a Total protein lysates were extracted from proliferating HepaRG (GM) and differentiated HepaRG cells for the indicated time. Cells were harvested and the immunoblotting analysis was performed using specific antibodies (Table S4). b Total RNAs were extracted from pHepaRG (GM) and dHepaRG (DM) cells, qPCR analysis was performed using specific primers (Table S3). Amplification of GAPDH transcripts was used to normalize equal loading of each RNA samples. Histograms show the fold induction of DM versus GM. c Nuclear acid protein lysates from pHepaRG (GM) and dHepaRG cells (DM) treated or not with GSK-J4 for 48 h were analyzed by Immunoblot (left panel) with the indicated antibodies (Table S4); right panel: densitometric analysis is expressed as fold induction (FI) of DM, DM + GSK-J4 versus GM cells. d Optical microscope images of HepaRG cells treated as in (a). e Total RNAs were extracted from dHepaRG (DM) cells treated or not with GSK-J4 for 48 h and qPCR analysis was performed using specific primers (Table S3). Amplification of GAPDH transcripts was used to normalize equal loading of each RNA samples. Histograms show the fold induction of treated cells (GSK-J4) versus untreated (DM). All results are expressed as fold induction (mean) from three independent experiments, bars indicate S.D.; Asterisks indicate P-value: *0.01 ≤ P < 0.05; **0.001 ≤ P < 0.01; ***P < 0.001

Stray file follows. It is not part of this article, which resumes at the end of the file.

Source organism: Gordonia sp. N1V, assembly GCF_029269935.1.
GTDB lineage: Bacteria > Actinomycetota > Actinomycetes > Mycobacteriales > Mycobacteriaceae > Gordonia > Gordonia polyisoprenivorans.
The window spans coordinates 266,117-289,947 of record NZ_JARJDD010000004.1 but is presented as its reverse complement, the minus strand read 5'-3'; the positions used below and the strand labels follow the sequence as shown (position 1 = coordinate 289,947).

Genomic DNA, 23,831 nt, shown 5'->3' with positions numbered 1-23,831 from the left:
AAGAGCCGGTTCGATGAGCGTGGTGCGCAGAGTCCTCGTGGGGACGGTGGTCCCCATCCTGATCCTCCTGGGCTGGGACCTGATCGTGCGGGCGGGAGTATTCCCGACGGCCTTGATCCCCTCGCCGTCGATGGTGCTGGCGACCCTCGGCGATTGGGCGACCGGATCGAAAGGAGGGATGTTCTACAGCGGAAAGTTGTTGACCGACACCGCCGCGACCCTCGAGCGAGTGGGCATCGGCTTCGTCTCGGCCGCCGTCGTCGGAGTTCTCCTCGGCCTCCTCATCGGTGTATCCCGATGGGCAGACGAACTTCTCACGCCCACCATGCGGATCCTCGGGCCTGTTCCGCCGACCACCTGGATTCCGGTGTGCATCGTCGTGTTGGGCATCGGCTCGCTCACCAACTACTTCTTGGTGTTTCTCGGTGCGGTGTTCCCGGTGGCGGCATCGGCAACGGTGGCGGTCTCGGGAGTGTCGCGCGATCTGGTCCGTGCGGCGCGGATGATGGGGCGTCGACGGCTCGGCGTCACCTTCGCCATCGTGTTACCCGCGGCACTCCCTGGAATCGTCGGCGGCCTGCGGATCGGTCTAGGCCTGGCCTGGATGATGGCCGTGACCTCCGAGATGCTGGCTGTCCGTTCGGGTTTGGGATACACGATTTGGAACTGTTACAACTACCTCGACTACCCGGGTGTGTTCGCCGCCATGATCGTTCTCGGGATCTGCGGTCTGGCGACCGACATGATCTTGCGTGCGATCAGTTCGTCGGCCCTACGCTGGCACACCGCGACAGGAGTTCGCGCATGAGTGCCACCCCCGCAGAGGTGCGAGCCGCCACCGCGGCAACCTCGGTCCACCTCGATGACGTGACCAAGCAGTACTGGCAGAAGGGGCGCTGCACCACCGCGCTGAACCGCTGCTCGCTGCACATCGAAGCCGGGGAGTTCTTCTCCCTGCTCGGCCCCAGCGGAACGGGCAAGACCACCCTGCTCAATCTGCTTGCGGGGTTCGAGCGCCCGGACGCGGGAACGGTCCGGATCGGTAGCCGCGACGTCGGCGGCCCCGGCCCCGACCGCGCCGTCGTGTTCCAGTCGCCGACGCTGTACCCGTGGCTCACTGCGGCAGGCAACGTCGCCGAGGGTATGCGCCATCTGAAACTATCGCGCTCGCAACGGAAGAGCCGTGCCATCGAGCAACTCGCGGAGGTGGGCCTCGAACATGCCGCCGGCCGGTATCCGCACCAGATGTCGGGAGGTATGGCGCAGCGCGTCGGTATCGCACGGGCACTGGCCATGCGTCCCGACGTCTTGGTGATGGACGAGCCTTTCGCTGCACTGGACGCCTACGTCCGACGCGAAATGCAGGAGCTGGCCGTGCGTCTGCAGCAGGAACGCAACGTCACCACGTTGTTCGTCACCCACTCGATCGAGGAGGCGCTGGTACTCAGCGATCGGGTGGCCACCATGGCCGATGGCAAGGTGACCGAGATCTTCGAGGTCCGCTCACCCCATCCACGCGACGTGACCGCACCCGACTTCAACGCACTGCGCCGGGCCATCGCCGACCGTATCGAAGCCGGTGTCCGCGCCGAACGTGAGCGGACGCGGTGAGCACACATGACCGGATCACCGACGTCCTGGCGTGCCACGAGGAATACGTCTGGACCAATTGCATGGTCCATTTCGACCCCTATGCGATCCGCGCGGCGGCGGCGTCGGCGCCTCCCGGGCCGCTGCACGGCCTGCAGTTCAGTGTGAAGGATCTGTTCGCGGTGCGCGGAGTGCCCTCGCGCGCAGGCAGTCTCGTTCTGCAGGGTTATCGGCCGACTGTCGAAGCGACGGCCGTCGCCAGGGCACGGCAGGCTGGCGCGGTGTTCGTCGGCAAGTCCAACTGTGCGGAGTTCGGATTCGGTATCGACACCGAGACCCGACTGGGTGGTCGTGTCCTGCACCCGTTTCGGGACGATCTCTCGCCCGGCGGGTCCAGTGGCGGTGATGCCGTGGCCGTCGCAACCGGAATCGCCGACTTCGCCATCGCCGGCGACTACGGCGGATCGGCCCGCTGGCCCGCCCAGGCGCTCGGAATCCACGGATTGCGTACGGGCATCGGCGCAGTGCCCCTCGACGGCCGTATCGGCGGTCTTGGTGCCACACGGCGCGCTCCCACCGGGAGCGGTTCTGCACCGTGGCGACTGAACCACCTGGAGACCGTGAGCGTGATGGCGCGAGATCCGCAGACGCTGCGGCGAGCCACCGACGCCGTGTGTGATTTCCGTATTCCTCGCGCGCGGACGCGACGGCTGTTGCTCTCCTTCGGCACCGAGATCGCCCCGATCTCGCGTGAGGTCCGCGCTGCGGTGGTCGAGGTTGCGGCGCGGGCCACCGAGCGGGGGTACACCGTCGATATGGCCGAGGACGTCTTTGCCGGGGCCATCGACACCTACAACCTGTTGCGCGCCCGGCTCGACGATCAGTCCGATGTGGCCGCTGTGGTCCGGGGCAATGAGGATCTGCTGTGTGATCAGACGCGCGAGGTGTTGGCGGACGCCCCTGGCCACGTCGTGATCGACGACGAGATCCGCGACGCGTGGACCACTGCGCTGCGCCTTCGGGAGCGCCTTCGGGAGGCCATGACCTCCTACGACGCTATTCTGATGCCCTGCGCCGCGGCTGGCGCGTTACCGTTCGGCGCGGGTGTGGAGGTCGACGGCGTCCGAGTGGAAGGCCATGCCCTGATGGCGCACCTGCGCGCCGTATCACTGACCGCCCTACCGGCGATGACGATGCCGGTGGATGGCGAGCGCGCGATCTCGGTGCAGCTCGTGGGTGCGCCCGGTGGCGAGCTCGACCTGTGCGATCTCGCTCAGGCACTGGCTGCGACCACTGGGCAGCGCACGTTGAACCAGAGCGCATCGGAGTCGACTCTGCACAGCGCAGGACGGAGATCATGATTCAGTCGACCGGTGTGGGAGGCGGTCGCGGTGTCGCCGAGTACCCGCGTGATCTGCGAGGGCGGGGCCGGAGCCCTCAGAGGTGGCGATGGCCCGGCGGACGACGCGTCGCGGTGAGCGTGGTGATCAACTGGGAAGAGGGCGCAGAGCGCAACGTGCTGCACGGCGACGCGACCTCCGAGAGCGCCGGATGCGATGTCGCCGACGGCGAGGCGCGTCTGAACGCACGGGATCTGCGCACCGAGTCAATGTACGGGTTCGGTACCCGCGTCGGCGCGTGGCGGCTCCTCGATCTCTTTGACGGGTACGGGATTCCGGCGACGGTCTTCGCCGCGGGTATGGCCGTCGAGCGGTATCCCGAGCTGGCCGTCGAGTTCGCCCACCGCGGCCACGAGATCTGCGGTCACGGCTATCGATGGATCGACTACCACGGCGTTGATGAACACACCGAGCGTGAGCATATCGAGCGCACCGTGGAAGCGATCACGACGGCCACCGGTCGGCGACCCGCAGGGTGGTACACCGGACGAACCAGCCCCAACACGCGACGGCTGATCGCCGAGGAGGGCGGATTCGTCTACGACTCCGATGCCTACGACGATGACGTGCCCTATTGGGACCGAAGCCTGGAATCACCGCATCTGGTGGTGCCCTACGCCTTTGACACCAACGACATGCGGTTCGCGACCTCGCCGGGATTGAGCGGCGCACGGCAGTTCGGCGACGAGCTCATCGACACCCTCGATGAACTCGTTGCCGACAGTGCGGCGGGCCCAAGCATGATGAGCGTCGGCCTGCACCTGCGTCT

By optical microscope analysis we observed that treatment with GSK-J4 (DM + GSK-J4) was able to induce morphology changes of dHepaRG cells from a differentiated phenotype (DM) into a phenotype similar to proliferating cells (Fig. 1d). Moreover, we observed that treatment with GSK-J4 didn’t affect JMJD3 and UTX transcripts levels in dHepaRG cells (Fig. 1e), demonstrating that GSK-J4 is able to regulate their activity, but not their expression. Conversely, EZH2 transcript levels were slightly, but significantly upregulated (Fig. 1e) suggesting a feedback regulation between methylase and demethylase enzymes. These data show that H3K27me3 levels decreased in dHepaRG cells and suggest a central role of JMJD3 and UTX demethylases activity in the hepatic differentiation.

Gene expression profiling of dHepaRG cells treated with GSK-J4